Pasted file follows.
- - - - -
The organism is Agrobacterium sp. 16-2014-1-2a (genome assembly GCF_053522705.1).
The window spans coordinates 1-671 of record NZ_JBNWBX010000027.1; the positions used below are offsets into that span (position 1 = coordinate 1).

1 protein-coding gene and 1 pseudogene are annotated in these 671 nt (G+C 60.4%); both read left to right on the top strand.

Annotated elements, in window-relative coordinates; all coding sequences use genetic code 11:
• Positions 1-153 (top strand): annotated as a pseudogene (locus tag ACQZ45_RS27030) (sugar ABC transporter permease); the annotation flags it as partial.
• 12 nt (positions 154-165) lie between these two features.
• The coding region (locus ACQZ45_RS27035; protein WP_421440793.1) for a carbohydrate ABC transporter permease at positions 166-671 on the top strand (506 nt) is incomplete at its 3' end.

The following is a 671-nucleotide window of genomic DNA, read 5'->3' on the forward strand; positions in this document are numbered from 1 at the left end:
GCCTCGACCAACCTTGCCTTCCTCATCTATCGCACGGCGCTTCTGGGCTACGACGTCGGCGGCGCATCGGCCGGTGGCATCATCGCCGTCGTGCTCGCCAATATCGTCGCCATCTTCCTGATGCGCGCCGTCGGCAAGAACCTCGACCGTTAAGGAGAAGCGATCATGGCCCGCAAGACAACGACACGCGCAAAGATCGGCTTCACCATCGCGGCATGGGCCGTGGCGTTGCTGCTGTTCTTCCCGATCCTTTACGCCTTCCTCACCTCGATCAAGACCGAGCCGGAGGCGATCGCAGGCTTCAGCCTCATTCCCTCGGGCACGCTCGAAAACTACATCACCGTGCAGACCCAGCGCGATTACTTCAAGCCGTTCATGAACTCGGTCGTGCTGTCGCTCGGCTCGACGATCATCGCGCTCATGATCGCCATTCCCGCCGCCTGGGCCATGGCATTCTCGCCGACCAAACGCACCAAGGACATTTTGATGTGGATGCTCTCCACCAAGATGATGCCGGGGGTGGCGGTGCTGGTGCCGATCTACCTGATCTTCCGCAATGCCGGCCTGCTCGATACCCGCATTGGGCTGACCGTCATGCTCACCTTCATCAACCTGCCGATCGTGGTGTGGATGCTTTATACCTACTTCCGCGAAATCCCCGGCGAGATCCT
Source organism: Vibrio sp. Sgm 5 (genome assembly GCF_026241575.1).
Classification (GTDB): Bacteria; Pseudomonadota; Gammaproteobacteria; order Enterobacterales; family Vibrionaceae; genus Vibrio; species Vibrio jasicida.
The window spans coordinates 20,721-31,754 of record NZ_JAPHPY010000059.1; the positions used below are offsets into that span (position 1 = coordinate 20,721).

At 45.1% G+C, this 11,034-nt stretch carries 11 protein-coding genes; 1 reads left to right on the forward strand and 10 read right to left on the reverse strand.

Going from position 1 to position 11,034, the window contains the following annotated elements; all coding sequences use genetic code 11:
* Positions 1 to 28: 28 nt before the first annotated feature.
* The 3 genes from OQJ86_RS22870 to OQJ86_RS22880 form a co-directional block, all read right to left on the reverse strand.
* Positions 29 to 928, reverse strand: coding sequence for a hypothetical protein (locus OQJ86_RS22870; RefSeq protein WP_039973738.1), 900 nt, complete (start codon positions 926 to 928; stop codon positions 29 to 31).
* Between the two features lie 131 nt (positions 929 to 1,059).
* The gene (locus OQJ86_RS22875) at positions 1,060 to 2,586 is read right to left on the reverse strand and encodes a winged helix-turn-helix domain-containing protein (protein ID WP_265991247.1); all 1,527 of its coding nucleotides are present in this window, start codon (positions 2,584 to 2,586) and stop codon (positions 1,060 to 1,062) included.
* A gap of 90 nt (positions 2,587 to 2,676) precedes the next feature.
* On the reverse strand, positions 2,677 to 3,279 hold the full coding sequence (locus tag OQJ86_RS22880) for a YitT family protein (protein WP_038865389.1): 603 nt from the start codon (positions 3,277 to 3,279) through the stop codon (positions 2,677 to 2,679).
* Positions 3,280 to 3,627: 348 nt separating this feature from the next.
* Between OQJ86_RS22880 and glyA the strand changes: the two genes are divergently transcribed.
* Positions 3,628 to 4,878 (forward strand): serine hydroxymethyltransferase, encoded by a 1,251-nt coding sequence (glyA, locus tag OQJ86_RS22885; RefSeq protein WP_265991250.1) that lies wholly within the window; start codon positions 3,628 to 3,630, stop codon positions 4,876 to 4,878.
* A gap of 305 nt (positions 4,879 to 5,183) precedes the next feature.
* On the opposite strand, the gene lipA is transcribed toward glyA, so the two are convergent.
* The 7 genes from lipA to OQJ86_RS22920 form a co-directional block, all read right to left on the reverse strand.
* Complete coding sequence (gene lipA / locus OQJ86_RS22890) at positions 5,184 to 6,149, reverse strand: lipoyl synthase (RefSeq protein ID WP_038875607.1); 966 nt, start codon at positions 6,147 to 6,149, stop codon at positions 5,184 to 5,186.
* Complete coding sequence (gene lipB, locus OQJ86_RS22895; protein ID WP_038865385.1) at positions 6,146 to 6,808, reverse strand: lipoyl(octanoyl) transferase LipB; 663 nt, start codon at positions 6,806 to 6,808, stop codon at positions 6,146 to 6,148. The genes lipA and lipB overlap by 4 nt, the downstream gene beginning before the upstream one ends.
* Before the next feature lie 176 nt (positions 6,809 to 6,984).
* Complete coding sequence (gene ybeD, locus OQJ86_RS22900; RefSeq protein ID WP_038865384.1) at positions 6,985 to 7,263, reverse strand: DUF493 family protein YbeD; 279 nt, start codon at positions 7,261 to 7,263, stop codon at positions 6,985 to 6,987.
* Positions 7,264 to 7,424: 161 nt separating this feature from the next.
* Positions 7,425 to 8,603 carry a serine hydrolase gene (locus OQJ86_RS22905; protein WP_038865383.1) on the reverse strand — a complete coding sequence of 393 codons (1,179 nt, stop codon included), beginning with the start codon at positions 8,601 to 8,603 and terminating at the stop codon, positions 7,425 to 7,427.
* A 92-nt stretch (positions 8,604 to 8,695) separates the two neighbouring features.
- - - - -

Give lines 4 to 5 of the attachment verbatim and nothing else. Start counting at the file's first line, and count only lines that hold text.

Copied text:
Annotated elements, in window-relative coordinates; all coding sequences use genetic code 11:
• Positions 1-153 (top strand): annotated as a pseudogene (locus tag ACQZ45_RS27030) (sugar ABC transporter permease); the annotation flags it as partial.